“It’s great to have dreams, just as long as you don’t believe in them too much”
– the parents from Zootopia
A rambly post where I let out my feelings of failure and frustrations with growing up.
When I first watched Zootopia, I had just consumed it passively, and didn’t think too much about this line. When CinemaSins on youtube did the Everything Wrong With video for it, they pointed out this line, and man, are they right. Yeah, yeah, it’s all well and good to tell kids to follow their dreams, but not everyone achieves those dreams.
I’ve fallen back into one of my more hopeless episodes today, so that’s where I’m writing this post from. But sometimes life just gets really hopeless. And you start to wonder- what would it have been like if I had just been more practical? If I had held myself back from dreaming too much? If I had just stepped back for a second and thought more about all the possibilities out there? If I had just been more prepared for life? Some of the things I say will sound like “stereotypical millennial selfishness” or a typical teenager tantrum, but god damn it, I’m allow to air out my thoughts on my own blog.
The more I think about it, the more I don’t like the way I was raised. Don’t get me wrong, I love and appreciate my parents so so so much. But sometimes I just wish that they had told me things earlier. Guided my way differently. I think it might be something a lot of former high achieving kids think as well. Parents always like to believe that their kid is the best. Is the most special of them all. Is the one who will someday discover the cure for cancer or extraterrestrial life. Is the one who is going to be the top of their class and have all of the successes and none of the failures. These are the parents who encourage their kids to follow their dreams with not real backup plan. These are the parents who, when their child calls them in a panic during their second year of college naively saying that they want to switch their major to psychology and pursue the long and hard road of becoming a professor, say go for it. Somehow, before I knew it, my life has become just an unbreakable cycle of trying for this achievement or that prize, as if my worth as a human being hinges on it. This is what happens to the talented and gifted kids- the ones who were told they were special, but that can’t be right, because there were over 50 kids in the talented and gifted program and the chances of us all going on to do things that the world thinks is great are depressingly slim. All the expectations on my were for test scores, honors awards, my class ranking. I had always effortlessly met those expectations, and began to think that I was invincible. I am not. But now it’s too late, because now every little thing I fail at hits me so hard it triggers anxiety attacks and suicidal thoughts. I start to spiral into a mindset that if I don’t get this achievement or that prize, I am a complete failure of a person. What happened? I had always been able to get all the achievements I wanted with little effort. But I never learned to put in effort. And now when I try my best with what little effort I can dredge up, it always always falls short. I ask myself how it turned out like this, because I thought I could do anything, but really I can do nothing. I started out life sprinting ahead but I’m no long-distance runner. I’m falling behind and my muscles are breaking down and I am never going to be able to catch up unless I drop out of the race.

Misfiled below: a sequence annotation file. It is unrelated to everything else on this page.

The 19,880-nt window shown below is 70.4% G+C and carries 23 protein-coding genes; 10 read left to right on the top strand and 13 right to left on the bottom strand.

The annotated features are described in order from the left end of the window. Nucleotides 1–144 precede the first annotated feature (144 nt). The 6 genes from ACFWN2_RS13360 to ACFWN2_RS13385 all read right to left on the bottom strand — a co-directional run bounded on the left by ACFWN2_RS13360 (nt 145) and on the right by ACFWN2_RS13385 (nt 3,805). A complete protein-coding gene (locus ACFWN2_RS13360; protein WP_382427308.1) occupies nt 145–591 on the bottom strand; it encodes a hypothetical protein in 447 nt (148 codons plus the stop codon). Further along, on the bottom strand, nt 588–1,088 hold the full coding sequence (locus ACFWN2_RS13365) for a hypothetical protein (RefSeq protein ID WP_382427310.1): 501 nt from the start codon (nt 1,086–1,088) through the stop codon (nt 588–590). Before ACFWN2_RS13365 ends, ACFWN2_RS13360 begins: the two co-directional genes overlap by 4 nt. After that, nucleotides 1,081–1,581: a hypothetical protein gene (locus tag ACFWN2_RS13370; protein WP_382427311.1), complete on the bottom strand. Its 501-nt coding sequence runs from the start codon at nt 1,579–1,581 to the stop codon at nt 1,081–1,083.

And here is where the irrational blaming starts to happen. Why did my parents have to keep pushing me into becoming more and more? Why did everyone around me just take for granted that I would become some sort of amazing, high-achieving adult who gets a six-figure job within a few years out of college? Why did no one tell me that there actually are some dreams that are so improbable that they might as well be impossible? Because those are not the kind of stories that people like. In all the movies, the books, the articles in the news- they only tell the stories of people who made it. You hear about the millionaires who dropped out of college, who started out as waiters or cashiers before they miraculously becoming society’s definition of wildly successful. And those people will turn around and say crap like it’s because they never gave up and worked hard. And yeah, they did. But they also were in the right place at the right time in the right circumstances at some point or points and then things start get going and then with hard work and effort, they make it. It’s a nice story. It’s exactly the kind of story that Zootopia is. Sure, Judy dreams big, and she keep going at it and going at it until she achieves her dreams. But also remember that she gets shunted into some throwaway job and then gets fired and then goes into vigilantism. There were so many little things that could have gone any other way that could derail the entire thing. But no, she just happens to discover a huge crime ring and saves the entire city. I’m not devaluing her efforts or anything, because she’s got a truly admirable work ethic and dedication. But I also think that you can’t deny the very convenient circumstances that leads things to ultimately work out for her. And then the curtains close on a happily ever after.